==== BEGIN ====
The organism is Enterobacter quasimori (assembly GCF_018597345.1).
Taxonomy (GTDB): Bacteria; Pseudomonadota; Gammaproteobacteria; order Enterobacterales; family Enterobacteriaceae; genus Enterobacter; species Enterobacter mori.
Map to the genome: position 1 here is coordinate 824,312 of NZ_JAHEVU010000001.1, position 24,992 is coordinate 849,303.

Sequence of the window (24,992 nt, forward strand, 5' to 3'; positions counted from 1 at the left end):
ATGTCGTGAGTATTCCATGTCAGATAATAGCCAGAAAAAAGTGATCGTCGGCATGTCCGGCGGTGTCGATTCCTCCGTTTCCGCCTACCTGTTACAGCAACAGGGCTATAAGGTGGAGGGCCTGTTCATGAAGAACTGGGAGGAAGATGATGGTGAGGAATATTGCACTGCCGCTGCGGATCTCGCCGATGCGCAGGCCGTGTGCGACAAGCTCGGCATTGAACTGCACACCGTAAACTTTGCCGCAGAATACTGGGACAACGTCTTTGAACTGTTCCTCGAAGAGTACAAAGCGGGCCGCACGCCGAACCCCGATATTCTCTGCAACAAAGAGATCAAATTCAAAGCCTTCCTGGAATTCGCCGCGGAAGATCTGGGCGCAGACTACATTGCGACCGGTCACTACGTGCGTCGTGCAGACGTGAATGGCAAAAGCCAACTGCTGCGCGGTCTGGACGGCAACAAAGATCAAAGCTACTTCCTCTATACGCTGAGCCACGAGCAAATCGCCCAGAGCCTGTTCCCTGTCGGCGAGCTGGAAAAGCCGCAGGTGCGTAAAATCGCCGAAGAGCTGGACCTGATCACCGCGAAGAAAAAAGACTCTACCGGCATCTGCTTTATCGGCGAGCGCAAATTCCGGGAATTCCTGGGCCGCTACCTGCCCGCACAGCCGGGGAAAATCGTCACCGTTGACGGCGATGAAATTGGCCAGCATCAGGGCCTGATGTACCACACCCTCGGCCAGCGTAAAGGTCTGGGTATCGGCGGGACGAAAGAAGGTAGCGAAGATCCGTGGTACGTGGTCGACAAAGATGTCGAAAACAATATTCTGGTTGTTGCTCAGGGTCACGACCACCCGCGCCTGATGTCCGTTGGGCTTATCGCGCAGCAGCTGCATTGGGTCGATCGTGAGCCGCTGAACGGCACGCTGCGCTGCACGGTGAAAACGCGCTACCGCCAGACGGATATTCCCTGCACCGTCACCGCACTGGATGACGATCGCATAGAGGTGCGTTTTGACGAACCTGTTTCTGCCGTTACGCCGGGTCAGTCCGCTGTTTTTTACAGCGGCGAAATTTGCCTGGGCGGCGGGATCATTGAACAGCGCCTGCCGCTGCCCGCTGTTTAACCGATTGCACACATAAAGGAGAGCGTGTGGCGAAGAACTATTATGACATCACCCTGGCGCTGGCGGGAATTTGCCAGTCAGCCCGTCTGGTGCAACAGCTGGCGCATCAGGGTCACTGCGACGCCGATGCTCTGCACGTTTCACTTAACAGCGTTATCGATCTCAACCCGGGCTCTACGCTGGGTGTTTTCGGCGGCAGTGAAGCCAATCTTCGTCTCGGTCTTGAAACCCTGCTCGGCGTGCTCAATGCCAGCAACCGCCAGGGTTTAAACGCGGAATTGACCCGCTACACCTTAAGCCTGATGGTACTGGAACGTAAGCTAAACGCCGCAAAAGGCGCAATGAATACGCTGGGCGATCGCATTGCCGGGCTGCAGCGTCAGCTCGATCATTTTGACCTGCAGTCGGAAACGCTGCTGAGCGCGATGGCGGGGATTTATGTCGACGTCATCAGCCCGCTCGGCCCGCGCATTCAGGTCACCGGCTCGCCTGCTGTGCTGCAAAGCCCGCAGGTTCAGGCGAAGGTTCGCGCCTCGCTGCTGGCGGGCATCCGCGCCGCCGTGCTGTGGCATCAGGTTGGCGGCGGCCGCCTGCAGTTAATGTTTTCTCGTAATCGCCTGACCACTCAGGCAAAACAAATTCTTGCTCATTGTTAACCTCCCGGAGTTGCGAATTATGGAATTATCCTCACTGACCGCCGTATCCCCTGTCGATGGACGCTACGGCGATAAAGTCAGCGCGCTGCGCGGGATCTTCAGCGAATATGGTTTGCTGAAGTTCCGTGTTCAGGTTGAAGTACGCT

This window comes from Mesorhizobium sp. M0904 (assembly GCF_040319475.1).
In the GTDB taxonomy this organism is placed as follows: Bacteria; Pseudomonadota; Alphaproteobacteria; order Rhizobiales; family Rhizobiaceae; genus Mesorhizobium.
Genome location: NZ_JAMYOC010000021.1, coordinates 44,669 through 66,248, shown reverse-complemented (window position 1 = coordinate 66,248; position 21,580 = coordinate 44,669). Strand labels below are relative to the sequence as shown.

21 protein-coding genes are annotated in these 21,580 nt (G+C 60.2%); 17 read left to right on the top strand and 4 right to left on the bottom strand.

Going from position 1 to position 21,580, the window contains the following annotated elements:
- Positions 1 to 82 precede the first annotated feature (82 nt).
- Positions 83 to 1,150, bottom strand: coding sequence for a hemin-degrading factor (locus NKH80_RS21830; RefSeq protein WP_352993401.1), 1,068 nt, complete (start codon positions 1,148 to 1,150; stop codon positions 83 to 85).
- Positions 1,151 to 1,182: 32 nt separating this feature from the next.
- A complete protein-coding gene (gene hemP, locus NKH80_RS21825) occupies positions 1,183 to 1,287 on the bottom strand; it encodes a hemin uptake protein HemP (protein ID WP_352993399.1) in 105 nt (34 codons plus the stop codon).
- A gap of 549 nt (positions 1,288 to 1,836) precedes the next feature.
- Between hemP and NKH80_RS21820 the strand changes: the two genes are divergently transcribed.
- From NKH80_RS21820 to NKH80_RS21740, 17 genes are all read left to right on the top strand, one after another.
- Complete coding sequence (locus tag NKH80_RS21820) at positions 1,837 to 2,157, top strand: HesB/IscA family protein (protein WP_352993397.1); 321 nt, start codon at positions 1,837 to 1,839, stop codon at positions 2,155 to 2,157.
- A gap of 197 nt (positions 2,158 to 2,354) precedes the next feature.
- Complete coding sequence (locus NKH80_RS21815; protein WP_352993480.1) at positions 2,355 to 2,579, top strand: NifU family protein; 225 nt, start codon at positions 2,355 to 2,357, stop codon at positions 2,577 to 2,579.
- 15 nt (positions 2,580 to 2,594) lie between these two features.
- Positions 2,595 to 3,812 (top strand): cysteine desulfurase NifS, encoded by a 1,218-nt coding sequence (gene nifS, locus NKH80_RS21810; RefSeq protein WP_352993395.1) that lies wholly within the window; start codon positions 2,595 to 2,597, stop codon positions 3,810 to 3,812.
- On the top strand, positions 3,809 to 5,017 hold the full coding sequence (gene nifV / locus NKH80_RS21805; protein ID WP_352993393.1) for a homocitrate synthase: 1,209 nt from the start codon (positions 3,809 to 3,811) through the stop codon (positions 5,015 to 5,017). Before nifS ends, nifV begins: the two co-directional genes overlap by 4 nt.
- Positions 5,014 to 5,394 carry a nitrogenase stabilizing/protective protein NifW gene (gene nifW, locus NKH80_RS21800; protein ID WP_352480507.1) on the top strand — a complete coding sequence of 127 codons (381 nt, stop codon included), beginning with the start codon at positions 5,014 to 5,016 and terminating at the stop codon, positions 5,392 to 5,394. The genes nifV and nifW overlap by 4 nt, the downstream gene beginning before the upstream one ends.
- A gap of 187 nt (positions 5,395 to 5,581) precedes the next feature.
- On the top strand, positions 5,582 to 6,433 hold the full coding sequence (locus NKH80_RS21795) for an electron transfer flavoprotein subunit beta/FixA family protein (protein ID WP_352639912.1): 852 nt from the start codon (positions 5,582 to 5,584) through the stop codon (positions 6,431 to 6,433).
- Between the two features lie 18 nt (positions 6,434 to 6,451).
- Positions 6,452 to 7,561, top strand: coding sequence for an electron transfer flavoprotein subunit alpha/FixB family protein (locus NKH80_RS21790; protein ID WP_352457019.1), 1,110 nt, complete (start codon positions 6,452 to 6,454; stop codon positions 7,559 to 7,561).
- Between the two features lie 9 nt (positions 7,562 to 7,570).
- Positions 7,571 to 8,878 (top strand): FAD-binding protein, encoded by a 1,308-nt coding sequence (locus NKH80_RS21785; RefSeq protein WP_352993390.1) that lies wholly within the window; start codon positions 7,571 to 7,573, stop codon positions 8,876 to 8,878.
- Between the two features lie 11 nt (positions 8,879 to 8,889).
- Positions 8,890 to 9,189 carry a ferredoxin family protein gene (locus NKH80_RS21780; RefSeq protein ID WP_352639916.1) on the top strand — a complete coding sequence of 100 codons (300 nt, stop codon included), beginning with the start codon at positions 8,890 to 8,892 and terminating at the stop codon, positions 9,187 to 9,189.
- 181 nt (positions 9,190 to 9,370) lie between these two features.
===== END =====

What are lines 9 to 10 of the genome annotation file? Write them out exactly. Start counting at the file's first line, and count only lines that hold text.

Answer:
21 protein-coding genes are annotated in these 21,580 nt (G+C 60.2%); 17 read left to right on the top strand and 4 right to left on the bottom strand.

Going from position 1 to position 21,580, the window contains the following annotated elements: